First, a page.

By Topic

Initial investigation of single-scan FDG+FLT PET tumor imaging techniques

Sign In

Cookies must be enabled to login.After enabling cookies , please use refresh or reload or ctrl+f5 on the browser for the login options.

Formats Non-Member Member
$31 $13
Learn how you can qualify for the best price for this item!
Become an IEEE Member or Subscribe to
IEEE Xplore for exclusive pricing!
close button

puzzle piece

IEEE membership options for an individual and IEEE Xplore subscriptions for an organization offer the most affordable access to essential journal articles, conference papers, standards, eBooks, and eLearning courses.

Learn more about:

IEEE membership

IEEE Xplore subscriptions

2 Author(s)
Kadrmas, D.J. ; Huntsman Cancer Inst., Univ. of Utah, Salt Lake City, UT, USA ; Oktay, M.B.

Rapid multi-tracer PET aims to image two or more tracers in a single scan, thereby characterizing multiple aspects of function. Using dynamic imaging with tracers staggered in time, constraints on the kinetic behavior of each tracer can be applied to predict the makeup of the multi-tracer PET signal. Signal-separation algorithms can then be applied to recover estimates of each individual tracer. The effectiveness of the approach depends critically upon the tracers used, their kinetic behavior, the injection timing, and dynamic scanning protocol. A key question is what imaging endpoints (e.g. static images, SUVs, kinetic macroparameters or individual rate parameters) can be reliably recovered for each tracer. The ability to rapidly and reliably image both 18F-fluorodeoxyglucose (FDG) and 18F-fluorothymidine (FLT) is of great interest, as characterization of tumor metabolism and proliferative activity provides complementary and relevant information for oncologic treatment decisions. However, it also provides one of the most challenging signal-separation problems for single-scan multi-tracer PET-since both tracers are labeled with relatively long-lived 18F, differences in radioactive decay cannot be utilized to aid in the multi-tracer signal-separation process. This work presents initial investigations into rapid dual-tracer FDG+FLT tumor imaging, characterizing the feasibility and main technological limitations of the approach. Simulation studies show that longer injection delays provided better signal-separation of the single-tracer measures, and markedly better performance was observed when FLT was administered first. Injection delays of approx. 30min led to good recovery (R>;0.93) of SUVs, Knet, and K1; however, recovery of higher-order rate parameters (k2, k3) was poor (R=0.5-0.6 at 30min delay), indicating that information regarding those parameters was effectively lost by the rapid- dual-tracer technique.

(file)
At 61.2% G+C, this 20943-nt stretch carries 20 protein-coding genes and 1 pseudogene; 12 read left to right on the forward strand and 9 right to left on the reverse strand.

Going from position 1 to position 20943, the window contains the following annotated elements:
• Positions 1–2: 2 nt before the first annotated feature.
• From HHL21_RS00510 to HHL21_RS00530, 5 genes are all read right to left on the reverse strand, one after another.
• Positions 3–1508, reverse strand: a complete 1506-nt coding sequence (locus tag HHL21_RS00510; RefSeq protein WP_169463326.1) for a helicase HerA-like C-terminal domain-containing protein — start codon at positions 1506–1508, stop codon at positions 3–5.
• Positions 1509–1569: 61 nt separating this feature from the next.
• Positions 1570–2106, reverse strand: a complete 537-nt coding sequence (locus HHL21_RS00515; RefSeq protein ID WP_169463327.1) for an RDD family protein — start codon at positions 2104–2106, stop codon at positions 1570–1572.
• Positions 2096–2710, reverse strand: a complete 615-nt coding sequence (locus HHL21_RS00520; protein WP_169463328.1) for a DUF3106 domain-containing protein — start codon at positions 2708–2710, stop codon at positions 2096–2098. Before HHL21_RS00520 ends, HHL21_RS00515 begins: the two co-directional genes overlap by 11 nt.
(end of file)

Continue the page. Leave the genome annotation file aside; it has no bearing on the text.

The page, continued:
Published in:

Nuclear Science Symposium and Medical Imaging Conference (NSS/MIC), 2011 IEEE

Date of Conference:

23-29 Oct. 2011